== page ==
Whoever hears my word and believes him who sent me has eternal life.
He does not come into judgement, but has passed from death to life.
St John 5:26
We are coming to the end of Trinity season. As we think of the union of our souls with God, even tasting and glimpsing the life of heaven on earth, it is most reasonable that there would be all of these commemorations of the faithful departed – yesterday All Saints, tonight All Souls, and in two Sundays from now Remembrance Sunday. As we’ve been led to think on the life of heaven, we’re being led to think on them.
The Reformers in the Anglican Tradition made no provision for All Souls’ Day in the Book of Common Prayer, emphasizing, with others in the Reformed tradition, that we are all saints by our baptism and faith and gifted with the Holy Spirit.
But the commemoration of the faithful departed, All Souls Day, a commemoration which began in the West in the 10th century [Oxford Dictionary of the Christian Church], has begun to be observed again in certain Anglican churches even from the 19th century through the Oxford Movement. And it has come back into our Church in the Common Worship Prayer Book – on November 2 as the Commemoration of the Faithful Departed.
So why All Souls? And why is it a less celebratory service and more solemn, purple rather than the white of All Saints?
Our Gospel for All Saints (yesterday) was from the beatitudes – Jesus says, blessed are the pure in heart for they shall see God. But we needn’t look too far into ourselves to see that we are not quite there yet, nor were our loved ones quite there yet when they left this world.
We are given the greatest assurances in Scripture of the salvation of our loved ones through faith in Jesus Christ. Jesus says assuring words in tonight’s Gospel [St John 5:19-26]:
As the Father raises the dead and gives them life, so also the Son gives life to whom he will.
And to whom does he will to give eternal life?
Whoever hears my word and believes him who sent me has eternal life. He does not come into judgement, but has passed from death to life.
“When we speak of the ‘faithful departed’,” says Fr Crouse, “we mean those whose final choice, even if only in the final moment of all life’s choosings, is for the good; and we trust God’s mercy to make of that fragment something more – to purify the heart, that no fragment be lost, that the harvest be complete.”
We can be sure about this because of the scene at the crucifixion of Jesus. Beside Jesus there was a thief on a cross next to him, to whom Jesus promised, when the man asked for mercy, “Today you will be with me in Paradise! ”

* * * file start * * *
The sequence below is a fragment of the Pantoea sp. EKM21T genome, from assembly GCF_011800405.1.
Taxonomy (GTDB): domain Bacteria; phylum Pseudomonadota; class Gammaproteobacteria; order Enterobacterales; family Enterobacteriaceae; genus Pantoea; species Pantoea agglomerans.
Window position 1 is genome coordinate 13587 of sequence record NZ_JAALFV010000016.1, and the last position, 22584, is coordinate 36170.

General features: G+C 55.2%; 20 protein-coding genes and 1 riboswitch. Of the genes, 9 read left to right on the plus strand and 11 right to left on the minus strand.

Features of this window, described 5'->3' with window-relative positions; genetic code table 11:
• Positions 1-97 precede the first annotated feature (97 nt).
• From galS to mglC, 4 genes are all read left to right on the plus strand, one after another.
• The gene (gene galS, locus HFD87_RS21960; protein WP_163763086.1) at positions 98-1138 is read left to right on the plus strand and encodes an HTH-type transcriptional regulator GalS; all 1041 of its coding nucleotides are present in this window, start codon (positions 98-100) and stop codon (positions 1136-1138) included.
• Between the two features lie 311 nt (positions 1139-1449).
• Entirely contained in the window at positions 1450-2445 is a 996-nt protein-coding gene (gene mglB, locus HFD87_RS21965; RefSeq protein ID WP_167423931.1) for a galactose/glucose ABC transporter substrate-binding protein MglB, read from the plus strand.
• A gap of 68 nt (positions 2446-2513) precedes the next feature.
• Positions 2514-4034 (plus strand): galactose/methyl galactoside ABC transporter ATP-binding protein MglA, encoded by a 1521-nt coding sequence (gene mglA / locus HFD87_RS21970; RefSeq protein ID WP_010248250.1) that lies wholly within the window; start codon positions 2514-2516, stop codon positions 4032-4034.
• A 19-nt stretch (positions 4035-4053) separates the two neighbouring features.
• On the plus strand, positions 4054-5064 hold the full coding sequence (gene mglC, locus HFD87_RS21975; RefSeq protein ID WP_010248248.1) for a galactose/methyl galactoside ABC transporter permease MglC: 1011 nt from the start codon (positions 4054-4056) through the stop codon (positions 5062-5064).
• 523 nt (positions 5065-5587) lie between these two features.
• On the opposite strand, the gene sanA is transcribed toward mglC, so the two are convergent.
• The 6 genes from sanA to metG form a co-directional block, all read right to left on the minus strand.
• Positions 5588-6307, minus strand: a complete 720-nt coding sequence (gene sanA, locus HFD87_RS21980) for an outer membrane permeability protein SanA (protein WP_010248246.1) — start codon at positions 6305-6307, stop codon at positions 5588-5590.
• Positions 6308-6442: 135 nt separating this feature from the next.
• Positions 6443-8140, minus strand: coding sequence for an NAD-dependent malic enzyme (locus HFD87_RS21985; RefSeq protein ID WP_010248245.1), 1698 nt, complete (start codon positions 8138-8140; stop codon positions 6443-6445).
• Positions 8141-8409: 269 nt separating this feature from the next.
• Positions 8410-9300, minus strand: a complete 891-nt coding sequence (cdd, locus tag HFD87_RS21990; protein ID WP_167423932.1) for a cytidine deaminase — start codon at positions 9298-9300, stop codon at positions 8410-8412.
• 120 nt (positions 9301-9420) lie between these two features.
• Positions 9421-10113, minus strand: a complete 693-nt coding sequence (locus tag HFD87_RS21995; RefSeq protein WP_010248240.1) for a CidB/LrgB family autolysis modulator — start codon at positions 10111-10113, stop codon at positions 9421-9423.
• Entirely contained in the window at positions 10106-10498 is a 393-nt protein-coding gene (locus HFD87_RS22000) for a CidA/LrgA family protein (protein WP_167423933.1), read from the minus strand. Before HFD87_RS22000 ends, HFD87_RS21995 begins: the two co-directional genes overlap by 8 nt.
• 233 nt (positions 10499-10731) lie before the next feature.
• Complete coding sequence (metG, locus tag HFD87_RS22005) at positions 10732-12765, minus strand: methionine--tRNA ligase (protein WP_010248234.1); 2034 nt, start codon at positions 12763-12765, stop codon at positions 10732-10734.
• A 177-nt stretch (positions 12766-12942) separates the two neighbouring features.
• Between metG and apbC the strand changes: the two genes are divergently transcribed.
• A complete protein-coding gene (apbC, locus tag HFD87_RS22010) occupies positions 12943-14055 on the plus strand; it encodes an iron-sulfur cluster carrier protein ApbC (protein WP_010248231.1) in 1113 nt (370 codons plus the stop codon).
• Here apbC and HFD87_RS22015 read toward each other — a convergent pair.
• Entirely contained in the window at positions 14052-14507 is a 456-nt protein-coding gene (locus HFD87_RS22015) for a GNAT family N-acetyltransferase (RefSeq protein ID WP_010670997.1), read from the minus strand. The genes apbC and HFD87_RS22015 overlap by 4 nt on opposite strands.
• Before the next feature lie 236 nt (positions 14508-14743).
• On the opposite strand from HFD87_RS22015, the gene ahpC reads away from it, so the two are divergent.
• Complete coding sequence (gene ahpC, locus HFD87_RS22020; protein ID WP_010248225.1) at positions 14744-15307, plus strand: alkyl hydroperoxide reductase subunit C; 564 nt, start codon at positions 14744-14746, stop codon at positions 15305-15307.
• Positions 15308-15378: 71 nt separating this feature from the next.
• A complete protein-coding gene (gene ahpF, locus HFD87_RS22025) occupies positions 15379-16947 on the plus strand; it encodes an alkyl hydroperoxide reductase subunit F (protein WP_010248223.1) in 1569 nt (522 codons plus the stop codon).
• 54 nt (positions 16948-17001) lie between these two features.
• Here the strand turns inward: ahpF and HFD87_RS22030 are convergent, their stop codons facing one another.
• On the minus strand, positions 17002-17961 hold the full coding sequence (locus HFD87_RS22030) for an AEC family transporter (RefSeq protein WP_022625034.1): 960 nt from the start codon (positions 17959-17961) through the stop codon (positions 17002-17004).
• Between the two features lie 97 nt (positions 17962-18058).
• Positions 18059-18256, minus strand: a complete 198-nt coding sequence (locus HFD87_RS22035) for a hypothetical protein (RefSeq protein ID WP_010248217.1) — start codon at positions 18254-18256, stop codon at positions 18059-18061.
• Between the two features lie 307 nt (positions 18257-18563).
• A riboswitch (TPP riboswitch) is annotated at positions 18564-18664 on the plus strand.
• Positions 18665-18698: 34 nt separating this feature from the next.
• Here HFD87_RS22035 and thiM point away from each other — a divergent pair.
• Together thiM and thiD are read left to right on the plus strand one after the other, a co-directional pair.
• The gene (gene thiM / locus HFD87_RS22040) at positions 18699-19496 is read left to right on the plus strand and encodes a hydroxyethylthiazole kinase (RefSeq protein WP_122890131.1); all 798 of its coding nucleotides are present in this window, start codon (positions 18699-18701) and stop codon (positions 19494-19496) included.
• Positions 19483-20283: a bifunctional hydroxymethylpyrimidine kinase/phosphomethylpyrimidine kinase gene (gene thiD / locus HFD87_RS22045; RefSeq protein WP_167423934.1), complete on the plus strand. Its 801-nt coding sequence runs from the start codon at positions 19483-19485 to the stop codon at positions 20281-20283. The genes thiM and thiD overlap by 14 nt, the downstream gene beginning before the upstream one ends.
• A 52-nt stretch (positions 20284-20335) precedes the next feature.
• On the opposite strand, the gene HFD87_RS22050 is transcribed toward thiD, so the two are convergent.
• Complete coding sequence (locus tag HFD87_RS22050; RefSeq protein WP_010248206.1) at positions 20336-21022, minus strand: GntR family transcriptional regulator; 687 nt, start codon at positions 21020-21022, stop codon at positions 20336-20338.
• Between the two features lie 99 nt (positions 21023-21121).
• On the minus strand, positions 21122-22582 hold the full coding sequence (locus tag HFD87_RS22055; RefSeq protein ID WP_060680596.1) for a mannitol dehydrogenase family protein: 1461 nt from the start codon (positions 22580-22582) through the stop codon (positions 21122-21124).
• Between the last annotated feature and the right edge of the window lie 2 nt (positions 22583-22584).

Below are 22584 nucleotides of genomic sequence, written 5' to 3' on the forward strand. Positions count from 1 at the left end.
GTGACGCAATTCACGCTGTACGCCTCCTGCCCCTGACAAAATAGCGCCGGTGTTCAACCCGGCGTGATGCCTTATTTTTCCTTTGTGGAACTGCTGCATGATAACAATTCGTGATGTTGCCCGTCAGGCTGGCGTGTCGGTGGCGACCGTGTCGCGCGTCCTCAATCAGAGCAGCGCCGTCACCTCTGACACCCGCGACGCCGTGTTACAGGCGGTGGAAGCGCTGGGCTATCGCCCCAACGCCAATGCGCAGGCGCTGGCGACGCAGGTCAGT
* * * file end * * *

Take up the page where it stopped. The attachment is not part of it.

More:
We have sorrow that our loved ones are not here, we miss them, it is natural to feel grief – Jesus wept at the grave of Lazarus, his friend – but we are not to be sad for them, but encouraged by the hope and promise Jesus gives us of the resurrection to eternal life.
There is a beautiful scene (Act I, Scene 5, 350-362) in Shakespeare’s Twelfth Night about a woman, Olivia, who had been grieving for her brother for a year and had put her whole life on hold. There was a man who was a kind of “fool”, Feste, who had left her service to travel but now wanted to be received again into her household, but she wouldn’t receive him. So he makes a deal that if he can prove her to be the fool, that she should receive him back. She agrees and this is the dialogue:
Feste. Good madonna, give me leave to prove you a fool.
Olivia. Can you do it?
Feste. Dexterously, good madonna.
Olivia. Make your proof.
Feste. I must catechise you for it, madonna: good my mouse of virtue, answer me.
Olivia. Well, sir, for want of other idleness, I’ll bide your proof.
Feste. Good madonna, why mournest thou?
Olivia. Good fool, for my brother’s death.
Feste. I think his soul is in hell, madonna.
Olivia. I know his soul is in heaven, fool.
Feste. The more fool, madonna, to mourn for your brother’s soul being in heaven. Take away the fool, gentlemen.
In the play Olivia accepts Feste’s proof and allows Feste’s return and also begins from that moment to put off the veil of mourning and to awaken again to the possibilities of life and of love for her in the here and now. We’re not fools to mourn the loss of loved ones, and God helps us in the healing of our grief over time, but we’re not to remain in sorrow, as people without hope, for those who died with faith in Jesus. [1 Thess 4:13-14]